Airports are also looking at the potential to generate their own renewable energy. Gatwick Airport is innovating in this area, having become the first airport in the world to dispose of Category 1 food waste from aircraft on-site. The treated material is then used to feed biomass boilers, providing a source of renewable energy to heat the airport’s waste management plant and power its water recovery system. The objective is to boost its recycling rate from 49% in 2017 to 85% by 2020 - higher than any UK airport. In India, Cochin International Airport is the world’s first solar-powered airport, producing 60,000 units of electricity every day, which is more than enough to meet its daily requirement.
However successful airports are in lessening the impact of their buildings, infrastructure and vehicles, the fact remains that aviation’s carbon footprint is dominated by the emissions associated with jet fuel. Seattle-Tacoma International Airport, for example, is seeking to become one of the first airports in the world to offer a reliable supply of biofuels which would cut aircraft emissions by up to 25%. WSP has been advising on the infrastructure needed for the storage and blending of aviation biofuels and its integration into the Sea-Tac fuel farm and hydrant system.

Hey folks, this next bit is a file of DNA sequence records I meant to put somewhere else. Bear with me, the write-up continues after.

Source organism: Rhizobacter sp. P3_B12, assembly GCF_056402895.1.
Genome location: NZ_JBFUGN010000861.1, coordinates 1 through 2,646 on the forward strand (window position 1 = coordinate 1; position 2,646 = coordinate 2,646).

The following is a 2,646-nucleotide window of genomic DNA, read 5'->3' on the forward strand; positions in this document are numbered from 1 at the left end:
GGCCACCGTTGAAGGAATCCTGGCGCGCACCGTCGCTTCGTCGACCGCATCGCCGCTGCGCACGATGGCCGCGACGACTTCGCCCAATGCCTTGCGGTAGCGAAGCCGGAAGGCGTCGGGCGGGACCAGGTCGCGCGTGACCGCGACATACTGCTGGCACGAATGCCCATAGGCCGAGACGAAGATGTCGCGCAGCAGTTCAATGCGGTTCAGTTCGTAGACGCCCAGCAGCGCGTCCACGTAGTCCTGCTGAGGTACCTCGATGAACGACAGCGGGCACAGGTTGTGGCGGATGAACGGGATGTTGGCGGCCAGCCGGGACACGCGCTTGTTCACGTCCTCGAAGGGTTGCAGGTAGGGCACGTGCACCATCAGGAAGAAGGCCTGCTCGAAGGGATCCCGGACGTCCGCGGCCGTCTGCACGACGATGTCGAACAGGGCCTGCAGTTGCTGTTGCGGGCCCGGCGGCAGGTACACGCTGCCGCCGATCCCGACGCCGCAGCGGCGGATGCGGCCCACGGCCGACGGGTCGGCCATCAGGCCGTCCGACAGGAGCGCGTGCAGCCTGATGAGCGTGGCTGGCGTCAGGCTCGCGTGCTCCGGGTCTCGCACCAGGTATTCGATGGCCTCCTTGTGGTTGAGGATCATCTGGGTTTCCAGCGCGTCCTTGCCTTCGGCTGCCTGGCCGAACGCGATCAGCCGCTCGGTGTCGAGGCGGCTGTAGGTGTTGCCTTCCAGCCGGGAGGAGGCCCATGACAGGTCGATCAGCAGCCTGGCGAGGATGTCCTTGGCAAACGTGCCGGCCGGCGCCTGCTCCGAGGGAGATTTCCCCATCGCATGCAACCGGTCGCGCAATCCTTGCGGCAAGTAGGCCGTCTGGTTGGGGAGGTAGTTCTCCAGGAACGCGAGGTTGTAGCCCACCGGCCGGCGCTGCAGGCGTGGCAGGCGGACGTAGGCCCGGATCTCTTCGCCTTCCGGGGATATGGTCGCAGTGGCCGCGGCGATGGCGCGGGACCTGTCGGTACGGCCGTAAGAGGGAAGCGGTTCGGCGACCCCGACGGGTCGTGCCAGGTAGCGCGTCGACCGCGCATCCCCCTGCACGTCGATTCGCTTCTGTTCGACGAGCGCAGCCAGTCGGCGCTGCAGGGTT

To date, the carbon reduction programmes implemented by airports have focussed almost exclusively on operational emissions. However, it is increasingly recognised that the carbon embodied in the construction of buildings and infrastructure, is a very significant part of the whole-life carbon impact of an airport. Estimates vary but some researchers believe embodied carbon could account for up to 50% of the total whole-life impact and it seems clear that this will need much greater attention in the future.
The final challenge is the sheer scale and complexity of the operations at many of today’s airports. Airport operators typically have direct control over a mere 10% of an airport’s total carbon emissions, with the multitude of airlines, caterers, cargo handlers, retailers and so on, responsible for the large majority. Consequently, effective engagement and partnership will be critical to deliver the low-carbon airports of the future.
Airports have come a long way in the last 10 to 15 years in reducing their carbon impact. However, they acknowledge that there is still much to do if they seek to play their full role in the transition to a low-carbon economy.